Comments like these have become de rigueur when Church leaders teach about marriage and families. Efforts are constantly made to acknowledge and address the circumstances of adult members of the Church who are not married.

Among these circumstances is the reality that there is no monolithic LDS single person. President Gordon B. Hinckley spoke of his distaste for the generic label “single”:

Though you are so diverse in your backgrounds, we have put a badge on you as if you were all alike. That badge reads S-I-N-G-L-E-S. I do not like that. I do not like to categorize people. We are all individuals living together, hopefully with respect for one another, notwithstanding some of our personal situations…when all is said and done, we should not be classified as married or single but as members of the Church, each worthy of the same attention, the same care, the same opportunities to be of service.[6]

In the same address, President Hinckley condemned the thoughtless mistreatment of single members within LDS congregations, calling it “a tragedy” and “a betrayal.”

Single People Serving in the Gospel

The New Testament contains the story of Anna, a woman called a “prophetess” who served in the temple at the time Jesus was born. By the time Mary brought the infant Jesus to the temple, Anna had been a widow for almost all of her long adult life. She was a single woman who was blessed for her faith and service with the privilege of recognizing and greeting the Lord. She had much to offer her community even though she had lived without a husband for eighty-four years. Luke 2:36-38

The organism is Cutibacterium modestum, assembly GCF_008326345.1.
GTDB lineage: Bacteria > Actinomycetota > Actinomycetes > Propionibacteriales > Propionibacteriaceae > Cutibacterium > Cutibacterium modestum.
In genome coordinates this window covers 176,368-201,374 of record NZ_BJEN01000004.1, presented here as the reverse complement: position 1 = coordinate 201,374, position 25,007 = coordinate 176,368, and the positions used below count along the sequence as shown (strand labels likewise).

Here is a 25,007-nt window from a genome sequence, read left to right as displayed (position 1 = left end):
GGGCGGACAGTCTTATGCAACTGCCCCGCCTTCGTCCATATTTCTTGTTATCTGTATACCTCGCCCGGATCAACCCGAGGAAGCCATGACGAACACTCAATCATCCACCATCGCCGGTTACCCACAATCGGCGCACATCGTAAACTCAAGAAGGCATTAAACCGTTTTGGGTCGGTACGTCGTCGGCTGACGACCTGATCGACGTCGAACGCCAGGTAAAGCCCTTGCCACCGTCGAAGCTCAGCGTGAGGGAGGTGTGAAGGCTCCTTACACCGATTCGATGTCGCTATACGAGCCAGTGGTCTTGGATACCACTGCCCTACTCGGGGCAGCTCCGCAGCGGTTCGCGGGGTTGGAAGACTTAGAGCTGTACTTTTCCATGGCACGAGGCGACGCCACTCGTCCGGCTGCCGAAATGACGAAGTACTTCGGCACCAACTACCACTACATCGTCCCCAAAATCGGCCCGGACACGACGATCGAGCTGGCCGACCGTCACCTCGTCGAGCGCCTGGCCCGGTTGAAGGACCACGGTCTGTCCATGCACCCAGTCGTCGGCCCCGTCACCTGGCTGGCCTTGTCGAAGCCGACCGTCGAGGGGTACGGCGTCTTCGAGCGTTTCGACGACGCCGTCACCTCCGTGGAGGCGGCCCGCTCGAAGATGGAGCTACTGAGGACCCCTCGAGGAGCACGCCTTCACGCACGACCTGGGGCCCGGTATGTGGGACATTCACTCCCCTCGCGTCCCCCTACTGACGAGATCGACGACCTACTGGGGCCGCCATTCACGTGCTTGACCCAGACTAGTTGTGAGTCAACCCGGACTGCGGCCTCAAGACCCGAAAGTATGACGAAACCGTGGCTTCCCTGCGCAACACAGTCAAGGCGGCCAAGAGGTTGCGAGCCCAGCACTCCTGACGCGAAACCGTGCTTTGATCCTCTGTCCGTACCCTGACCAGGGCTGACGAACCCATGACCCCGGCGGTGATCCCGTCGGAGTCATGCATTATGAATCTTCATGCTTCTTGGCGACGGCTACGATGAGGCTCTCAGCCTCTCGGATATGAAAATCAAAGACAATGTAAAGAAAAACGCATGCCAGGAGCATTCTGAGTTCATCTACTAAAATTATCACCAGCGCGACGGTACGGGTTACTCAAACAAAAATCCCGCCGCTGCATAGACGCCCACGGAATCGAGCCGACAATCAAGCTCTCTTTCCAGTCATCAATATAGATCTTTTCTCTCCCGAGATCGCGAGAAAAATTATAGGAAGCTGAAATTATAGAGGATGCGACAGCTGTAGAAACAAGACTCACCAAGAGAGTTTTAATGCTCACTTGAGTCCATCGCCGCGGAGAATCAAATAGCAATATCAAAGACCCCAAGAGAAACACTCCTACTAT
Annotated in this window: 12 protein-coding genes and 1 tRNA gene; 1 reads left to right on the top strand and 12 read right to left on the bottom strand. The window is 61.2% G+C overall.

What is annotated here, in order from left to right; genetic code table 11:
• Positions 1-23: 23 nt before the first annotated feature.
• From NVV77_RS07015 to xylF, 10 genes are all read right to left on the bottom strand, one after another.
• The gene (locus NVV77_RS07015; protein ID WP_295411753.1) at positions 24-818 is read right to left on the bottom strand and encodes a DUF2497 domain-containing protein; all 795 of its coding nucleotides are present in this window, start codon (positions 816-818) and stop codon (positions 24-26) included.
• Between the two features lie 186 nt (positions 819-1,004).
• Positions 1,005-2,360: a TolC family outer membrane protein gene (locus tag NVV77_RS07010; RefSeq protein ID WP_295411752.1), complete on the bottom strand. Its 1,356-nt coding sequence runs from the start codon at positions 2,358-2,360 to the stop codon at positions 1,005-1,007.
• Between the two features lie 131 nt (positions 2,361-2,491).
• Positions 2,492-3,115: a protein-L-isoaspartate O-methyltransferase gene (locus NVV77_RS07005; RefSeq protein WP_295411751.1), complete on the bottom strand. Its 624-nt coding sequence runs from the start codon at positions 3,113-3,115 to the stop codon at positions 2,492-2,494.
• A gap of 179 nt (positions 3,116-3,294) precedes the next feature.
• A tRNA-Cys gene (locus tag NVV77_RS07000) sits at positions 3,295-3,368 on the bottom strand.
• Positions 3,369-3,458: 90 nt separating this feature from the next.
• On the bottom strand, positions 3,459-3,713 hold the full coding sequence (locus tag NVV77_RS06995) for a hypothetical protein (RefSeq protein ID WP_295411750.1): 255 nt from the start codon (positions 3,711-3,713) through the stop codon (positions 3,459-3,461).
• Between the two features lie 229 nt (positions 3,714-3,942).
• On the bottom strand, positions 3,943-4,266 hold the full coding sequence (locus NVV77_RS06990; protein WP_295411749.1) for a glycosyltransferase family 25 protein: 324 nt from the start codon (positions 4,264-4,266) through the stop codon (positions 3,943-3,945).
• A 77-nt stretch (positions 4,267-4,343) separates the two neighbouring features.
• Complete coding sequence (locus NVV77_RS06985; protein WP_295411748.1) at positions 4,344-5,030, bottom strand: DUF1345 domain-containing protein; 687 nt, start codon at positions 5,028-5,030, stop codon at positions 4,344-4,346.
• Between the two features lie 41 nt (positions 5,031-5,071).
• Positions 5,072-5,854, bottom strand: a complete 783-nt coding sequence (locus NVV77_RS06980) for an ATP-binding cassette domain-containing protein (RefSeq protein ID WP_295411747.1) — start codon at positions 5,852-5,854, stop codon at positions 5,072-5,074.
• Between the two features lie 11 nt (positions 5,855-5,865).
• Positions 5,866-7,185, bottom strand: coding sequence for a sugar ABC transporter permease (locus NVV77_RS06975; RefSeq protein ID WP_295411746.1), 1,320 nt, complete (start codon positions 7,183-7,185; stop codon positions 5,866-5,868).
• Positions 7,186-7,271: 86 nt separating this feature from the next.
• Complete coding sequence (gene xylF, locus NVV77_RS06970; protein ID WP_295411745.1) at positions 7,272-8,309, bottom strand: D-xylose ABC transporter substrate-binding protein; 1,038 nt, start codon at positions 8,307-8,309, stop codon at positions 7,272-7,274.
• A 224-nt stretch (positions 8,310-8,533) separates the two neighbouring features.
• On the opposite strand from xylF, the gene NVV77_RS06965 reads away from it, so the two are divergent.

In the modern Church, single women also play important roles as leaders, teachers, and exemplars. One of the most storied women of the early days of the restored Church is Mary Fielding Smith, widow of Hyrum Smith, who crossed the plains from Nauvoo to Utah as a single mother. Emmeline B. Wells, the fifth General President of the Relief Society, was abandoned by her first husband.[7] Clearly, her status as a divorcee did not prevent her from holding a prominent leadership position.

More recently, counselors in the Relief Society General Presidency have included Barbara Thompson and Sheri L. Dew, neither of whom has ever been married. Upon being called, Sheri L. Dew introduced herself saying: